Yes, the ads do take advantage of certain demographics. I would be naïve if I were to deny that beer (and now premium liquor) advertising is created to play on the sensibilities of juveniles by pairing the presence or consumption of the given product with coolness, fun, sex appeal and unspoken thrills and debauchery.

    The advertising campaigns we see are not really *product category* awareness campaigns. They are *brand* awareness campaigns. Their goal is securing a greater market share (of people who would already). These ads are intended to entice people who already drink beer to drink Coors instead of Miller. Even with new products (Zima, anyone) the idea is not so much to create new consumers (although that is always nice) but to entice existing ones to your brand.

    These advertising campaigns may also be intended to counter what some may perceive as prohibitionist campaigns – which diminish their revenue. They are a counter strike in a perceived struggle for existing consumers.

  3. Sheila Joyce Gibbs says:

    Yes, I agree ! The liquor ad’s are completely unnecessary & dangerous !
    While being a recovering alcoholic now for 17 mos 13 days, I find them disgusting to the point of wanting to smash the idiot box !
    My late husband & I were avid drinkers ! With friends, family, work mates & neighbours for 30 yrs. Never drunk or this stupid binging. When suddenly we were hit severely & permanently with Grand-Mal Seizures, with no cure. This is only one of the many afflictions from drinking. Many of us have been near frantic to somehow convince our Government the need for Health Warning Labels on all liquor containers. Similar to what they’ve done to Cigarette’s. It’s to late for us 50+er’s, but we need to warn our youth. As I’ve said many times, one day we’ll be in nursing homes, being spoon fed & diaperred. If our youth are then fighting these many health issue’s, who will take over our Governments?

  4. Dr. Horowitz says:

    I don’t know if I agree completely with your wine (smart adult) vs. beer (juveniles) generalization.

    Some of the most successful wine promotions (not ads) are Wine Library TV, where Gary talks about football and oakmonsters (is that a proper name?), and Sideways where Jack and Miles act like juveniles.

    As TV viewing decreases and alternative media sources increase, the traditional ad (30 second spot) will become less important, making the argument over TV regulation less important, and regulation over new media more important.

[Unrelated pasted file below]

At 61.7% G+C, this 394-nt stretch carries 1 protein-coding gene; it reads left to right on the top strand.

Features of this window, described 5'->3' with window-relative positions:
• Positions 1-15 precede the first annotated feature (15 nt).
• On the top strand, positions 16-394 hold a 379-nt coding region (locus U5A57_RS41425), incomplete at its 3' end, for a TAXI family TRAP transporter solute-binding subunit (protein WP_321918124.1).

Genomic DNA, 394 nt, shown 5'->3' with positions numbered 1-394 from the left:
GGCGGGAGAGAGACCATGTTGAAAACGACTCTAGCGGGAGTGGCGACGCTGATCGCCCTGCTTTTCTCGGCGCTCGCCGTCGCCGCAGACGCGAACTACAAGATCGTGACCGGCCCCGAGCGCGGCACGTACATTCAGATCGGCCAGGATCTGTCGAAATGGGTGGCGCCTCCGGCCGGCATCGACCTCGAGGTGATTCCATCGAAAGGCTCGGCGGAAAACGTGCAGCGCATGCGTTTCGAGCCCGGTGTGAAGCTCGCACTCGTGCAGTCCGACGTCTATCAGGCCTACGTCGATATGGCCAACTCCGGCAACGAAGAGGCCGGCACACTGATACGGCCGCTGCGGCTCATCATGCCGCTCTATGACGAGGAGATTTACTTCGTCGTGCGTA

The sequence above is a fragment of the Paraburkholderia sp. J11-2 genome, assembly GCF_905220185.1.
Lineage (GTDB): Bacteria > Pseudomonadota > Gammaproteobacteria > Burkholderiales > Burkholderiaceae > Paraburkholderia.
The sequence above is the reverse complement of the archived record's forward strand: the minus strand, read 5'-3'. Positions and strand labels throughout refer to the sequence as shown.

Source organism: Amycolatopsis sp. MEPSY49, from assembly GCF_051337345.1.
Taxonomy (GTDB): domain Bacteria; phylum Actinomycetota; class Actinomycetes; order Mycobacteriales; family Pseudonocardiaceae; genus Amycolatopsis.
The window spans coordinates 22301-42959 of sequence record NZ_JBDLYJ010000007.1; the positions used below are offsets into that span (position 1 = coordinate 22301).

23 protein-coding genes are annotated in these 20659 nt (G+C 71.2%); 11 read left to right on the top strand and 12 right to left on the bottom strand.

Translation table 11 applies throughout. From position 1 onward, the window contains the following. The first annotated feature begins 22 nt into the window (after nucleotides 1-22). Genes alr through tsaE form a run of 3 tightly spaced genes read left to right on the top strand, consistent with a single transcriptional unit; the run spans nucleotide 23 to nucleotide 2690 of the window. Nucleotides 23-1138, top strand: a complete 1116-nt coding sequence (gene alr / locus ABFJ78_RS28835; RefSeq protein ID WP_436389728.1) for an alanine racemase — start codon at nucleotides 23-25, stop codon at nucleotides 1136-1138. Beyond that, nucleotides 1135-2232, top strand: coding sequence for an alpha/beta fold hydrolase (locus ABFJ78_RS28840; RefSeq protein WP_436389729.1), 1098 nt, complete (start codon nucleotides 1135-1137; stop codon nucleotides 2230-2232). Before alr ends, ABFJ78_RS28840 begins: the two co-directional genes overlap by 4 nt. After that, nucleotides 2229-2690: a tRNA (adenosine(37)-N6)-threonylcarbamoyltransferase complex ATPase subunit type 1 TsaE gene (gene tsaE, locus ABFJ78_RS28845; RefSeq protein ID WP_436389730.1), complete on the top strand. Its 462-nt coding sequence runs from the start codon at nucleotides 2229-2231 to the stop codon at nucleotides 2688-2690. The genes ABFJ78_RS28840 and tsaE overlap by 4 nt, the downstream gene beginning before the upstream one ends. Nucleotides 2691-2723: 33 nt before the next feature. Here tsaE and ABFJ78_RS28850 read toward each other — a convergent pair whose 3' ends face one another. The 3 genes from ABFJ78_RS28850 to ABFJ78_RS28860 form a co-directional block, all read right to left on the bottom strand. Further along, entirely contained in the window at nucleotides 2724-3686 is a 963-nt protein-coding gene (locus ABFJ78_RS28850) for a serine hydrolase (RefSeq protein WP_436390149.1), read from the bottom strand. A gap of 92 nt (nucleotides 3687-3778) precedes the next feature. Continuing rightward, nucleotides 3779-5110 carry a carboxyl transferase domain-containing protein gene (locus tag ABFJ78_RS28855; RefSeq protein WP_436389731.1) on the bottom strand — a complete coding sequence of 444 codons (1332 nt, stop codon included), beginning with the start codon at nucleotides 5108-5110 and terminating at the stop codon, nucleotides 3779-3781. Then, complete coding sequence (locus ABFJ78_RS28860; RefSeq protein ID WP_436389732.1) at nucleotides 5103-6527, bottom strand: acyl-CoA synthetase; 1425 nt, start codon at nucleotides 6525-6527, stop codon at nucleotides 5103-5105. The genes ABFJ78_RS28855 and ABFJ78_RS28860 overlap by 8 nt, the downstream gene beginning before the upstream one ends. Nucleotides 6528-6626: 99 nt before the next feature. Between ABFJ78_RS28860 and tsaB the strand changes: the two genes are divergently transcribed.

On facebook I get Crushpad ads, where I can make my own cult wine! Are 20 year olds who say they are interested in wine in their facebook profiles getting crushpad ads?

    I think I need to open a bottle of wine and basque in my erudition.

    Thanks for the post, that’s interesting to know that this is going on down under. If the Aussies start another neoprohibitionist movement I will need to realize that my new media thoughts are too futuristic.

  5. Dr. Horowitz says:

    Arthur, you might like the book “How Brands Become Icons” by Holt. I like it.

    It compares branding strategies and deconstructs Bud, Corona, and a bunch of other ads.

  6. Dr. Horowitz, Gary V. may be the face of the future, but he seems to me to represent a dumbing down of wine knowledge. (I’ll get slammed in the blogosphere for this blasphemy, but whatever.) I think the best wine writing still represents what it always has been and, hopefully, always will be: intelligent, appealing to smart, thinking people. Does that make me elite? Good. As for the new neoprohibitionism, PLEASE be on the lookout. It’s a stealth attack that could come on with unforeseen power.

  7. Steve:

    Dumbing down is the greatest threat the wine world faces today (see my blog post on Democratizing Luxury Goods). In addition, I am not 100% that GV dumbs wine down.

    Dr. H.:

    Thanks, I’ll have to look that one up.

  8. Dr. Horowitz says:

    Uh oh, have you already started on your bottle of wine tonight Steve? I hope I don’t cause you don’t get slammed. I just started on mine, so let me try to put a coherent response together without getting slammed.

    I don’t know if I agree that Vaynerchuk is dumbing down “wine knowledge”. He’s become the Mickey Mouse (read No Logo) of wine of the next generation, like Mondavi was before. They are both iconic in Holt’s sense of the term.

    Vaynerchuk has made me question the idea of “wine knowledge”. I don’t think that our current premise of “wine knowledge” is anywhere close to as objective as we’d like to think it is. It’s based on French hegemony, or the myth that in order to understand wine you have to understand the classification systems that the French (and the rest of the old world) think that you need to understand. The French are able to charge the highest prices for wine, so the rest of the world copies the French. That’s why the US has AVAs and makes lots of pinot and cab. You’ve said that AVAs are silly and that Masters of Wine are elitist;)